Assimilation of American Indians

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Essay #: 060504
Total text length is 7,356 characters (approximately 5.1 pages).

Excerpts from the Paper

The beginning:
Assimilation of American Indians
Paula Gunn Allen and Vine Deloria, Jr., have differing perspectives on the concept of assimilation as it pertains to American Indians. Gunn Allen’s approach is decidedly feminist, almost vehemently so, in her belief that assimilation necessarily began with the destruction of gynocentric tribal societies. Deloria’s perspective, on the other hand, is more fatalistic and defeatist. Whatever their approach to the concept of American Indian assimilation into white society, Deloria and Gunn Allen agree the consequences of assimilation have been devastating to Indian culture, livelihood, and sense of identity.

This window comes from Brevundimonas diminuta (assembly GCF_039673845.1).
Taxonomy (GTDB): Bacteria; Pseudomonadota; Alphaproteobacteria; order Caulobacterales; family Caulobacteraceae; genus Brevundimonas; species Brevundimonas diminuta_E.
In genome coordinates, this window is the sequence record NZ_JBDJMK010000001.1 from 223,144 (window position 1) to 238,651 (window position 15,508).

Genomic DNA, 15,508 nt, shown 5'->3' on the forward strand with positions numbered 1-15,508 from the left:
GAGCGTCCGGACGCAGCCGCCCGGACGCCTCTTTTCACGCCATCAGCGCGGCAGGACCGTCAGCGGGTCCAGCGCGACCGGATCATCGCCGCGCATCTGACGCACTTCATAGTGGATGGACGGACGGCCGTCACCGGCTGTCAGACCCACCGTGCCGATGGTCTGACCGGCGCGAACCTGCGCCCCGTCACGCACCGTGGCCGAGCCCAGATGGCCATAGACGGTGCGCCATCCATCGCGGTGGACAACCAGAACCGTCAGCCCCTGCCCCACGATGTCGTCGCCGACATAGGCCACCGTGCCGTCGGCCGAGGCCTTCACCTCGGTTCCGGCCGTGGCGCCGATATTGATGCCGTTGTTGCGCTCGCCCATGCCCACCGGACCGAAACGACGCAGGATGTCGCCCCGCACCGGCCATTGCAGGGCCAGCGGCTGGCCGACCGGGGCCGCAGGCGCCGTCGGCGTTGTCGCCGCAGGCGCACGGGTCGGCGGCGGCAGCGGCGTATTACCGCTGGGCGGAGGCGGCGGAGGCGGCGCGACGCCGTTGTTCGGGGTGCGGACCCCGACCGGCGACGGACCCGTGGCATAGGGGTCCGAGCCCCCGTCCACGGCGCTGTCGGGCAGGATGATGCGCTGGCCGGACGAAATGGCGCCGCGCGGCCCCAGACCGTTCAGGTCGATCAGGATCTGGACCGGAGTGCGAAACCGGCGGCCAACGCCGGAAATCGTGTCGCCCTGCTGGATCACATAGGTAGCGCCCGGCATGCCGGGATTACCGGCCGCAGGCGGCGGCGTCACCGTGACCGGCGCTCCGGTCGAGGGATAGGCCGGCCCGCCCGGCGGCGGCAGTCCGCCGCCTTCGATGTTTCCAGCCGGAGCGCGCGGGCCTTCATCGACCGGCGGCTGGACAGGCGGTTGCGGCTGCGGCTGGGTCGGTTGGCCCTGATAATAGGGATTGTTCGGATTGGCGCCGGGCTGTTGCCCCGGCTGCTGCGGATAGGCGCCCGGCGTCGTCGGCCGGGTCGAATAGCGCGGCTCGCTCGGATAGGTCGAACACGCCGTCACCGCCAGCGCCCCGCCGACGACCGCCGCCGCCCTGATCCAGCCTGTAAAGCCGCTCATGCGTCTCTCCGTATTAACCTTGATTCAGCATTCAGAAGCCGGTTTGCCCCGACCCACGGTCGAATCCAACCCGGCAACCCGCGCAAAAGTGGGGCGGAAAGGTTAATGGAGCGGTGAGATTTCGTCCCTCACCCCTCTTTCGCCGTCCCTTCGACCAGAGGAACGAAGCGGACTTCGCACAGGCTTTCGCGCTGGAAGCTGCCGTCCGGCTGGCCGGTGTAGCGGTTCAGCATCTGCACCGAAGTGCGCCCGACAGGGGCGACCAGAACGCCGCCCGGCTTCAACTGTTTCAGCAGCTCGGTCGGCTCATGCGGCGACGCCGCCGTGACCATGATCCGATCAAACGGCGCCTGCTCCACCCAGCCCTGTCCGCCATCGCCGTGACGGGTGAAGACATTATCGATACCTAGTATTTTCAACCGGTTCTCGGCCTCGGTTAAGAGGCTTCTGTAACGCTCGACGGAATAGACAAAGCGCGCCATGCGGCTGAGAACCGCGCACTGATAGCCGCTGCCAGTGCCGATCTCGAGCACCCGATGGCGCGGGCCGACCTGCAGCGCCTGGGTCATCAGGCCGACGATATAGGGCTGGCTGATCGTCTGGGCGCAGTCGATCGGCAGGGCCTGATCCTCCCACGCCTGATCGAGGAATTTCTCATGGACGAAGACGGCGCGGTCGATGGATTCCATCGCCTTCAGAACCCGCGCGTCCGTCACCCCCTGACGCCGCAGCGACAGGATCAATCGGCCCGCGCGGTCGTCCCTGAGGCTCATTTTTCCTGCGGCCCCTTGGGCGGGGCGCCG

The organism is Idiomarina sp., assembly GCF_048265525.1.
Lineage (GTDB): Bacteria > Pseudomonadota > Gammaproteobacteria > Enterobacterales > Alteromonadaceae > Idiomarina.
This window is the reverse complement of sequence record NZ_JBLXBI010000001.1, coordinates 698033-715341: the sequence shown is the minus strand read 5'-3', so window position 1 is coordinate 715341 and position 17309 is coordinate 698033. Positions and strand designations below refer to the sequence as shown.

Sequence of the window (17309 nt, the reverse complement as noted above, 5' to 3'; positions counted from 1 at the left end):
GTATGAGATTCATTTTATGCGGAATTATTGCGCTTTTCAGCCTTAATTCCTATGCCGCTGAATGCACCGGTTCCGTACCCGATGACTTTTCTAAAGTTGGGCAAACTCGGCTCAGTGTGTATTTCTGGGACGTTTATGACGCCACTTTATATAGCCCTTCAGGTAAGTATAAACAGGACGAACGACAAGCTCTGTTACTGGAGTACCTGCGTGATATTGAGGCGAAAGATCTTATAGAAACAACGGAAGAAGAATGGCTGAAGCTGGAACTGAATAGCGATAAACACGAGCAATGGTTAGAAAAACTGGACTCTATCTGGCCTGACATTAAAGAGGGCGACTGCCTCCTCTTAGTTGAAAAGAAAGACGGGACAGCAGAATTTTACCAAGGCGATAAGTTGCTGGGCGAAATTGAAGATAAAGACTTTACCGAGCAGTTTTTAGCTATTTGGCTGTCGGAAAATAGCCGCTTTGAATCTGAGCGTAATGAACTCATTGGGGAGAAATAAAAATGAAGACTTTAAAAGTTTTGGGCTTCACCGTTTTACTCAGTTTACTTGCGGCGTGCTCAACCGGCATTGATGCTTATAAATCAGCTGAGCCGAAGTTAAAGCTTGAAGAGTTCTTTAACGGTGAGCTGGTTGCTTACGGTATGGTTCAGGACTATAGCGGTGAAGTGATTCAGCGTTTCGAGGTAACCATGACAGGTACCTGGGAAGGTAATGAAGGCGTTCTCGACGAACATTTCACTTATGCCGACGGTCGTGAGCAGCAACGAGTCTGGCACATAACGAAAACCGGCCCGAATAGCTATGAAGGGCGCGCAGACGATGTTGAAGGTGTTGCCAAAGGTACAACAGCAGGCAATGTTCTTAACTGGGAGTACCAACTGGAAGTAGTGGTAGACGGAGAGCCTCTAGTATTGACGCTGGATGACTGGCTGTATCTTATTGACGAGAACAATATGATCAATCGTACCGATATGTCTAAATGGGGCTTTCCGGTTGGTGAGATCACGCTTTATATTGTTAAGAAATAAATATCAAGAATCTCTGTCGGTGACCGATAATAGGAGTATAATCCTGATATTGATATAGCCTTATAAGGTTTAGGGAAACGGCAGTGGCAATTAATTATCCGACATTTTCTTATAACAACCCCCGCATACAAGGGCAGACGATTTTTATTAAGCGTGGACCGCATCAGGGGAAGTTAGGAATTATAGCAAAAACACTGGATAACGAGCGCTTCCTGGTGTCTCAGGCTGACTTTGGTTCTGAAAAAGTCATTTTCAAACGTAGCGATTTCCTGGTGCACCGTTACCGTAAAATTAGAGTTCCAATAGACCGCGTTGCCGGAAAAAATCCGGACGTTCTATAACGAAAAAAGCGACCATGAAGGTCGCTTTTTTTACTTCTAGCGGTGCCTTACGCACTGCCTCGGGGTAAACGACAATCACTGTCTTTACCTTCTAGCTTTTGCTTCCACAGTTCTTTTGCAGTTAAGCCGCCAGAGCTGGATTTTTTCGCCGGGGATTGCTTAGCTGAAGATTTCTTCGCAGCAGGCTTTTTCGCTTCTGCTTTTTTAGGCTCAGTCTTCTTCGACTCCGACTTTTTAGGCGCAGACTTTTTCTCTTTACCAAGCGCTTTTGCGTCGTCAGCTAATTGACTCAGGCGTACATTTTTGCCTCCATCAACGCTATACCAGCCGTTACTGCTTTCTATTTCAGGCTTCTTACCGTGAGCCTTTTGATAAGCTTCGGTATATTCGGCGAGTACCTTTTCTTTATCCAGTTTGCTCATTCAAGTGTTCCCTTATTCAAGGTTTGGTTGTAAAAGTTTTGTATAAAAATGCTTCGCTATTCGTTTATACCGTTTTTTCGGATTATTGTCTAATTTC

The contextually-appropriate meaning of the verb “assimilate,” as defined by Merriam-Webster, is “a : to...
The end:
.....than Deloria. She made a case that male American Indians became the pawns of the white settlers in bringing about the ultimate destruction of Indian society. Unlike Deloria, she sees assimilation as a dark period in the larger history of American Indian culture, and that as long as there are Indians to remember and practice it, American Indian culture will endure. In places, Gunn Allen’s anger eclipses that of Deloria, yet her overall tone and broader perspective makes her seem more optimistic about the “plight” of American Indians.
References
Deloria, Jr., V. (1969). Custer died for your sins. New York: Simon & Schuster.
Gunn Allen, P. (1992). The sacred hoop: Recovering the feminine in American Indian traditions. Boston: Beacon Press.